dr rosso: Last week, Small Talk glimpsed misery ahead for shareholders in a meditech hopeful. Advanced Oncotherapy — the Aim-quoted company hoping to set up proton-beam cancer therapy machines in Harley Street — signed a funding package with Dubai-linked investment house Bracknor. Under the terms, Bracknor will hand Avo up to £13m in cash, in 10 tranches over two years when Avo asks, and in return receive convertible loan notes to be turned into shares. Critically, Bracknor chooses when to convert these notes. And, the lower the share price, the more shares it can convert notes into — subject to a 29.9 per cent ceiling. This helps to remove an immediate headache for Avo, which is devouring cash. At the end of 2015, having raised £21m through share issues, it had about £9m in cash. That was after paying about £1.26m in salaries and bonus to the top three executives and another £4m to Avo’s other staff. By June, however, Avo had just £650,000 left.  In September, it raised £10m by issuing shares and talked of a non-dilutive financing plan which has yet to materialise. Since then, a deal to put its machines into Chinese hospitals has foundered. Developing its Harley Street premises will cost £24m and won’t be completed till next year now. And, then, Avo will have to find about £700,000 a month to pay staff and run the machines, says Nicolas Serandour, Avo’s chief executive and a former banker. Mr Serandour acknowledges the share deal with Bracknor will dilute existing investors’ holdings. But Avo doesn’t have a better route to cash now. Banks won’t lend without collateral and conventional share issues are expensive and less flexible. “The structure is attractive as long we limit the dilutions,” says Mr Serandour.  But, if that seems straightforward, look at miner Vast Resources. Last week, it spelt out what happened in 2016, when it raised cash via two similarly structured equity drawdown facilities, one with Bracknor. “They said they were longer term shareholders,” recalls Roy Pitchford, Vast’s chief executive, mournfully. But the financiers sold their shares on conversion. Vast’s shares in issue trebled and the price fell two-thirds. Pierre Vannineuse, Bracknor’s chief executive, says the Avo facility is different. “It is our first real deal in the UK. We won’t sell shares and will provide support”. Still, the structure of Avo’s deal with Bracknor is akin to the standby facilities and equity distribution agreements that have been around for decades. Hedge funds and finance boutiques have handed millions to tiny, cash-hungry miners, exploration companies and biotech businesses. Few noticed until Quindell, the scandal-hit software-insurance-legal company now known as Watchstone, revealed it had entered into a financing agreement with an equity swap on the side.  These contracts are painfully complex. Typically, financiers hand over cash when a company asks but charge high fees and protect their own downside using derivatives. They can also claw back or cut the amount of money that a company draws down if shares fall. In the early 2000s, such arrangements were nicknamed “death spiral loans” because companies’ shares plunged when the lender converted their loan notes or bonds into shares. The more a share price dropped, the more shares were received by the lenders, causing greater share dilution and further share price falls. The worst examples were when lenders sold shares “short” ahead of receiving them — to benefit from the expected share price falls.  Bracknor is prohibited from shorting Avo’s stock, which is good news. But the agreement is expensive. Over the two year, the accumulated cost of the loan — assuming Avo draws down the full £13m — will be just under £2m, or 14 per cent. That includes a “commitment” fee of £780,000, payable in stock once shareholders have approved the deal, a 3 per cent fee when Bracknor converts notes and a 5 per cent charge when Avo draws down a tranche. On top, Bracknor will receive warrants worth 20 per cent of each tranche drawn down. Shareholders will vote on the deal next month. It won’t be an easy decision. Avo needs the money. Investors must be clear eyed about what they will have to give away to secure funding if they won’t stump it up themselves. And, if they nod it through, they must be convinced the company — and its management — will make good on the promise of its technology.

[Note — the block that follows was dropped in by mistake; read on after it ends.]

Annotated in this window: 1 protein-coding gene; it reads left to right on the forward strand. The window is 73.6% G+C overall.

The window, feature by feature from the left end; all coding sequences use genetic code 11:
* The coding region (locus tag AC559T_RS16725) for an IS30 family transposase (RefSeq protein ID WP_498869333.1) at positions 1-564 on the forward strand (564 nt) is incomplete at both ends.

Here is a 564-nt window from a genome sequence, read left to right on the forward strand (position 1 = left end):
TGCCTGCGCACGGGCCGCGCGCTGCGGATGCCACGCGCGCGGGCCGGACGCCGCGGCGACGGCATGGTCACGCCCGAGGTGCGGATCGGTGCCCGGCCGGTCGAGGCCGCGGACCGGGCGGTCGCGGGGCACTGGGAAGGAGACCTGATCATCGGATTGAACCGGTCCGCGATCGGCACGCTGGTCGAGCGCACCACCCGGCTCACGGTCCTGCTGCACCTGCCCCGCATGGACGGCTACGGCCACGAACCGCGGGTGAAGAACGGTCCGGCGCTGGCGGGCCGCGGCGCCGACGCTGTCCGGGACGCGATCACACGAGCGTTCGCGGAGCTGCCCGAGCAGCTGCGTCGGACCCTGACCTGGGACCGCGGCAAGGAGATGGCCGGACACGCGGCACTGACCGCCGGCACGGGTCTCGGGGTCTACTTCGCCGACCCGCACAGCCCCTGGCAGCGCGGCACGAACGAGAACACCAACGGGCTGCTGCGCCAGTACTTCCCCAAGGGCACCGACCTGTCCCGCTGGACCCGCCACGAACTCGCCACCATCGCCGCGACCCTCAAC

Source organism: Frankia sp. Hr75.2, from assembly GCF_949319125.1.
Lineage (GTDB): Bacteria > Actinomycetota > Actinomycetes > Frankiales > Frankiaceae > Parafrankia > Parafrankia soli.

bleemster: Ed, We both agree here on the fact it is absolutely ludicrous to sell now. These large sales are very fishy, but even these small minnows of £100 are selling out. Maybe enough is enough? I cant deny I have been close to throwing in the towel - at christmas time was my lowest point. I am sitting on the pessimistic side of the fence from yourself, only because of the stated failed promises to which have given me a very negative view of the board. But any view can be changed and the board has indeed has another chance (with a sliding share price deadline) and signed contract with Shelf (as they had with COSL) and could deliver Ororo as a profitable asset. The pessimistic side of me is telling me that this will not be drilled in February (and maybe some research) but I would be delighted to be wrong. A lot of PIs here could do with a nice spoon full of good news and I suspect the board were sat there astonished that the news of 109 did nothing to the share price Hopefully this taught them a very valuable lesson and maybe an insight into public opinion of the state of affairs that SRSP is currently sat in. Admittedly, the everyday PI doesnt know what is going on behind closed doors and it maybe all wonderful and rosey in the SRSP office. Its time for the board to see that and turn public opinion round and let us in to the party so to speak. The more RNS' that are released the closer I will move to sitting with you on your side of the fence, but for now I have to remain (not a Brexit reference) and expect more delays and in these delayed times see the share price unfortunately fall with other PIs hit their 'wall' and sell out. Regards - B